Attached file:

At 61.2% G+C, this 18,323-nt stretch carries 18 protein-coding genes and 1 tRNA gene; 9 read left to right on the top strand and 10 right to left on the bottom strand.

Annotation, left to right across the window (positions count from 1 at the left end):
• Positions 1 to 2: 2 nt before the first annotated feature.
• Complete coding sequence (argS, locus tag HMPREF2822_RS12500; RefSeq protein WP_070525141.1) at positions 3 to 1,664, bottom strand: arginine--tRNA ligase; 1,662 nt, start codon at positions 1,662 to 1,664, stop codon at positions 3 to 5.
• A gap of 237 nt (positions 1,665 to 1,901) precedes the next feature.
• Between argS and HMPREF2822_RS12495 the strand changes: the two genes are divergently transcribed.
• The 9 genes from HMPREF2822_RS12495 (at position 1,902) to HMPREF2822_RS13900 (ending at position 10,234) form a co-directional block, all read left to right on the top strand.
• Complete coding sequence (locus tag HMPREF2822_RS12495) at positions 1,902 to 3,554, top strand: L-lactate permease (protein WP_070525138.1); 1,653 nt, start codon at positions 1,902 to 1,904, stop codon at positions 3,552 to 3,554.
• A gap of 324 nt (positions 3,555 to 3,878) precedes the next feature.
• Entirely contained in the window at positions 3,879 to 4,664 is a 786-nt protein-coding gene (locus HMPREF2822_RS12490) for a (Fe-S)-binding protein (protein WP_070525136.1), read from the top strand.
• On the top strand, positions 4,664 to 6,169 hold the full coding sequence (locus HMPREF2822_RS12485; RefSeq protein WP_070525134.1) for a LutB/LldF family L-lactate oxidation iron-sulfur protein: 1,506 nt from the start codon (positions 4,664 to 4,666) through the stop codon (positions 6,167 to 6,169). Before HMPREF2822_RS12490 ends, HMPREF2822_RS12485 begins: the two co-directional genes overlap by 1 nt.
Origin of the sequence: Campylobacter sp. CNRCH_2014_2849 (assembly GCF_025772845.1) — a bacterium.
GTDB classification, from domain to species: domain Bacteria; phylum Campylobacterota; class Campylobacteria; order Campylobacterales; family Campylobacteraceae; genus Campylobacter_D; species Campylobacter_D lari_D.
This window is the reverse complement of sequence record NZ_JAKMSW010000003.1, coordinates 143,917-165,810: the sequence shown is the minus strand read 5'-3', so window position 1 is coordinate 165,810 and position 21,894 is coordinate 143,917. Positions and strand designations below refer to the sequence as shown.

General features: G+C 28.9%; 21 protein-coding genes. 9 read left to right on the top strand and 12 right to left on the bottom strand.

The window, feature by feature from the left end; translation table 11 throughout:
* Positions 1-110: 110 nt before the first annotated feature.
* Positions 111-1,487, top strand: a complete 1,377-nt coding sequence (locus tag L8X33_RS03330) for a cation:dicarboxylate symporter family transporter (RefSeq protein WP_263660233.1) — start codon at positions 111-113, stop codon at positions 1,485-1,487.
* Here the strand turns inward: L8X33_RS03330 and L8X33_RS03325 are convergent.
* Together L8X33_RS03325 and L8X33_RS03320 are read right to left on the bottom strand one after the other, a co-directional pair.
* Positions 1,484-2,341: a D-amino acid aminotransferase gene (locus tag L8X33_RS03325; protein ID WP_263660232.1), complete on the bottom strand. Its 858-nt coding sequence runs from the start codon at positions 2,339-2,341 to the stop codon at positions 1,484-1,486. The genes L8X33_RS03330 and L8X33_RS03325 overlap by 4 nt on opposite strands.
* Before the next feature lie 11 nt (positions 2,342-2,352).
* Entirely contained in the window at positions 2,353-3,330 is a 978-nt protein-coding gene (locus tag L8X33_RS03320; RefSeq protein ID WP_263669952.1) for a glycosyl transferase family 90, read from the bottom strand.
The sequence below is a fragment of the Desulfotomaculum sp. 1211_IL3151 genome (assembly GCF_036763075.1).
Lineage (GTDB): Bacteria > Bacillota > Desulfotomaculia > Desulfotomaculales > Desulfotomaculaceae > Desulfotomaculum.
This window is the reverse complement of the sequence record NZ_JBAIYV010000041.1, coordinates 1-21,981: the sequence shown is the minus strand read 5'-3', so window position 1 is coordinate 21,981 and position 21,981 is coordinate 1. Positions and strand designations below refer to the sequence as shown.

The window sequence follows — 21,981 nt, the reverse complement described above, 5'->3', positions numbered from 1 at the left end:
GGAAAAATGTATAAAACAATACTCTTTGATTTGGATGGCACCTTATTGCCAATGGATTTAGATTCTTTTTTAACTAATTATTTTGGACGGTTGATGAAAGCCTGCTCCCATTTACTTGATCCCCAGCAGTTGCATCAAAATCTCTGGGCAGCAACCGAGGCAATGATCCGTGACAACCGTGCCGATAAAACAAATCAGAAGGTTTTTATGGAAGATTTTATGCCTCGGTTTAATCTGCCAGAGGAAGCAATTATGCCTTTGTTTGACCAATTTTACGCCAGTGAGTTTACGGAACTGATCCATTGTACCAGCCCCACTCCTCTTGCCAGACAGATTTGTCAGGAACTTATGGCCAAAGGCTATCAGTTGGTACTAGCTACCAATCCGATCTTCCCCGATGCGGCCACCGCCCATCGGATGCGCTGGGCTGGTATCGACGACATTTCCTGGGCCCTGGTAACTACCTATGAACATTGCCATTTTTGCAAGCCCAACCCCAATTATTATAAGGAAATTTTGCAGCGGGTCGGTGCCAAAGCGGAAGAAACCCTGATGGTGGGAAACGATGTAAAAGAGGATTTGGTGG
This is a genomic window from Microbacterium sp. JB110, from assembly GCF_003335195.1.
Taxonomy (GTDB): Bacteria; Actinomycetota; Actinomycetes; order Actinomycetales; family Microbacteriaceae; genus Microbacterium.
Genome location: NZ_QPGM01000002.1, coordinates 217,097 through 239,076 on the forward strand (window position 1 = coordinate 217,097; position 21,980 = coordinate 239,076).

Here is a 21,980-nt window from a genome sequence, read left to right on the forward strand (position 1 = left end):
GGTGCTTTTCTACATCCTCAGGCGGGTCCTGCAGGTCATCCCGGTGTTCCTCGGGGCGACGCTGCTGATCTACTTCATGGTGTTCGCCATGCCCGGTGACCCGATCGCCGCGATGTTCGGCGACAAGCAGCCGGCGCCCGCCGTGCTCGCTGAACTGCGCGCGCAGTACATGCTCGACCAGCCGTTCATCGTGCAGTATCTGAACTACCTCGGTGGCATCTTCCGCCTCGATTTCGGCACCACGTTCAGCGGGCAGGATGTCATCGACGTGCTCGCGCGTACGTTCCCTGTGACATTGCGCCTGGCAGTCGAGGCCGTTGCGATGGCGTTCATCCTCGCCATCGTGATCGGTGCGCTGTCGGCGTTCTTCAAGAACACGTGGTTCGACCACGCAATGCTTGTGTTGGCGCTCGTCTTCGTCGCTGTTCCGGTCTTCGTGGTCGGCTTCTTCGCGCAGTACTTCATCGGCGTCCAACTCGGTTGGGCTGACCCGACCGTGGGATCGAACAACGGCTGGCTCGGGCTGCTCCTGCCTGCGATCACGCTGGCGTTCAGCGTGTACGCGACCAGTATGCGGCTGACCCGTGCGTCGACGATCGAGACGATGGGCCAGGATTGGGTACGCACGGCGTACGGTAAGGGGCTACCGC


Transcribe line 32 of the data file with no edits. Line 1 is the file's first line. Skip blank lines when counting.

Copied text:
Here is a 21,980-nt window from a genome sequence, read left to right on the forward strand (position 1 = left end):